The clinical rate of antibiotic change following empiric treatment for suspected urinary tract infections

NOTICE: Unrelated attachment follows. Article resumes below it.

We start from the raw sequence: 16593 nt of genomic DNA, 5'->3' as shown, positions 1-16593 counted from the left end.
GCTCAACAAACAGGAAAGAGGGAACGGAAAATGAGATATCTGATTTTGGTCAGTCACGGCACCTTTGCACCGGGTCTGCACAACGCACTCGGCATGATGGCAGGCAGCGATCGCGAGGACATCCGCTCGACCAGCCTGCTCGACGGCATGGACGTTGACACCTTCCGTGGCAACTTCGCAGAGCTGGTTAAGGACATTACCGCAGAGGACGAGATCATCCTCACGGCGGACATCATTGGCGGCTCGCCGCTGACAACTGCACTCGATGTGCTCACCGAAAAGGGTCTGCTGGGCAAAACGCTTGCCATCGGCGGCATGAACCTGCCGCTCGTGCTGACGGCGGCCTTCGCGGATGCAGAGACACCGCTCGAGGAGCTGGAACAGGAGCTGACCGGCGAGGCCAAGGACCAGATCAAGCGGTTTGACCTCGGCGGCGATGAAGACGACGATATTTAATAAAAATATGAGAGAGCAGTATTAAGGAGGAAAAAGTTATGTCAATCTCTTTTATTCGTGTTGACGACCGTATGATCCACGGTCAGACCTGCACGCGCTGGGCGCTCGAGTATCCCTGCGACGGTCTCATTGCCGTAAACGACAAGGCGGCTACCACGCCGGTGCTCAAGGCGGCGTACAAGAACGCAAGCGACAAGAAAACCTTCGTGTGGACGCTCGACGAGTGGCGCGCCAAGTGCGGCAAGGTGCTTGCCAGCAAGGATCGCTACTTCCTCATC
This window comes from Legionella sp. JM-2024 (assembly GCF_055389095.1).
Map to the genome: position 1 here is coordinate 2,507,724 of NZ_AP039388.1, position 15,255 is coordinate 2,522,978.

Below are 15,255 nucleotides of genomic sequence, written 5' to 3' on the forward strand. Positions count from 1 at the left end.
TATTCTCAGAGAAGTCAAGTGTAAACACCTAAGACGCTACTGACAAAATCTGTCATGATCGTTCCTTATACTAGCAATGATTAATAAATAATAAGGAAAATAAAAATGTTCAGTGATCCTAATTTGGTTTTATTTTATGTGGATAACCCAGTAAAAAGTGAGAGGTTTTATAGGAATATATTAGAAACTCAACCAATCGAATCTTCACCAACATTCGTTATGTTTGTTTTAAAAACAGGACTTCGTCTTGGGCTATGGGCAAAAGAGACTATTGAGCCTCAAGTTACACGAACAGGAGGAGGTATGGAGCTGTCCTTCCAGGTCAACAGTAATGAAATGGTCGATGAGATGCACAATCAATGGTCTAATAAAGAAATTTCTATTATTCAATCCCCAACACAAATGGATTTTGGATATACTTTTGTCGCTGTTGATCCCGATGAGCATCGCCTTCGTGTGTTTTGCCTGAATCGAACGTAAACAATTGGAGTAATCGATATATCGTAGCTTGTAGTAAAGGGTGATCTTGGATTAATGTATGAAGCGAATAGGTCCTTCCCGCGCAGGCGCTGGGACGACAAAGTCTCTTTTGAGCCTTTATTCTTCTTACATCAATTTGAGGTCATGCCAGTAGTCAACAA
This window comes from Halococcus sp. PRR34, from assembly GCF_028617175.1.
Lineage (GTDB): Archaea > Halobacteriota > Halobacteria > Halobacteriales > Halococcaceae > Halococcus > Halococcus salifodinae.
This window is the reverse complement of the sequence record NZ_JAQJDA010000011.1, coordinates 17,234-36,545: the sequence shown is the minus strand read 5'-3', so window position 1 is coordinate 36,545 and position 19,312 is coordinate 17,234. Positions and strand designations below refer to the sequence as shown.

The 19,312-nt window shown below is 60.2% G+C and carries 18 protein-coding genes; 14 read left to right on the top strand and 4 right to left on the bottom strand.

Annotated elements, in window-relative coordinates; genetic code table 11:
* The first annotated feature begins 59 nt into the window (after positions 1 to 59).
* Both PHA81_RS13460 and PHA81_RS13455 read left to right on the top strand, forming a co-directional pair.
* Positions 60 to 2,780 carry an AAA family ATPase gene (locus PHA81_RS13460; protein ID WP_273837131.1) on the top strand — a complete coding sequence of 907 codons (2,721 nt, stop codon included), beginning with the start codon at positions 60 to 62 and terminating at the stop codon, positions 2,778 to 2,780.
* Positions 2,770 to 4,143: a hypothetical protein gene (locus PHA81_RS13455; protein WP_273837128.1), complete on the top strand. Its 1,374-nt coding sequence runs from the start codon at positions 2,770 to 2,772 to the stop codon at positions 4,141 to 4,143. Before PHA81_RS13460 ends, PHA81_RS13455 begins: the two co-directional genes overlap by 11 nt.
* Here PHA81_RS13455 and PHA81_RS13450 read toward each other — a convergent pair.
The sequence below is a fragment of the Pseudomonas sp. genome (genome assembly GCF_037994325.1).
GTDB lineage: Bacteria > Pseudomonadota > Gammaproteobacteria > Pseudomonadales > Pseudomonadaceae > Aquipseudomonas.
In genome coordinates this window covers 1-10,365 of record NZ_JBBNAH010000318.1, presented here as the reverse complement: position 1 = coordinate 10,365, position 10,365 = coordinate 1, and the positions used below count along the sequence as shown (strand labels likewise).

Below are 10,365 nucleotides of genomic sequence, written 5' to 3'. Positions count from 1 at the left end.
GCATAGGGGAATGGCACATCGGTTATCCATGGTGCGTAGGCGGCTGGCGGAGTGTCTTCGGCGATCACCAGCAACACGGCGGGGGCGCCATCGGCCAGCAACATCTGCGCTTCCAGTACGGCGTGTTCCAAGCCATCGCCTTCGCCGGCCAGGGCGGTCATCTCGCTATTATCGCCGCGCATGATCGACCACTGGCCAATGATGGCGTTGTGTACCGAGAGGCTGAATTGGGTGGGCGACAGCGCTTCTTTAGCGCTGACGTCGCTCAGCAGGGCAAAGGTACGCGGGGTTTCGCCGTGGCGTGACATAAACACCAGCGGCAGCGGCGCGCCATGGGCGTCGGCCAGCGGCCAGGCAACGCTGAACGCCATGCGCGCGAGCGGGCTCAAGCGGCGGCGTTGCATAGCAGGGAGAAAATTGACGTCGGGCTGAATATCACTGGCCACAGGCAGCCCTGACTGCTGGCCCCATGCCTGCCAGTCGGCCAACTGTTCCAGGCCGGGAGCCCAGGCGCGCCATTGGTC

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PURPOSE: To determine the rate of antibiotic change in an outpatient setting following empiric treatment of culture proven UTI and to identify risk factors associated with change. METHODS: Patients with suspected UTI and urine culture were reviewed (January 2016-June 2016). Those with a positive culture were categorized by whether or not they were treated empirically. Empiric treatment was evaluated for associations with clinical-demographic data, symptoms and urinalysis (UA). Antibiotic change was evaluated with clinical-demographic data, urine culture, and resistance patterns. RESULTS: 916 urine cultures (636 patients) were included. 391 (43%) cultures were positive, and 164 (42%) were treated empirically. Clinical-demographic data did not differ between groups. Those treated empirically had more documented UTI symptoms (93 vs 58%, P < 0.001), and UA abnormalities including positive nitrites (51 vs 29%, P < 0.001), 3 + leukocyte esterase (27 vs 19%, P = 0.002) and 3 + blood (13 vs 4%, P = 0.005). Of those treated empirically, 42/164 (26%) required an antibiotic change, and this was associated with immunosuppression (12 vs 2%, P = 0.027) resistance to > 3 antibiotics (33 vs 20%, P = 0.039) and also resistance to fluoroquinolone (50 vs 30%, P = 0.016), monobactam (19 vs 7% P = 0.042) and TMP-SMX (52 vs 19%, P < 0.001). CONCLUSIONS: Almost one-quarter of patients treated empirically required antibiotic change. This was driven largely by bacterial resistance. New technologies allowing rapid bacterial identification and sensitivity may improve patient care.
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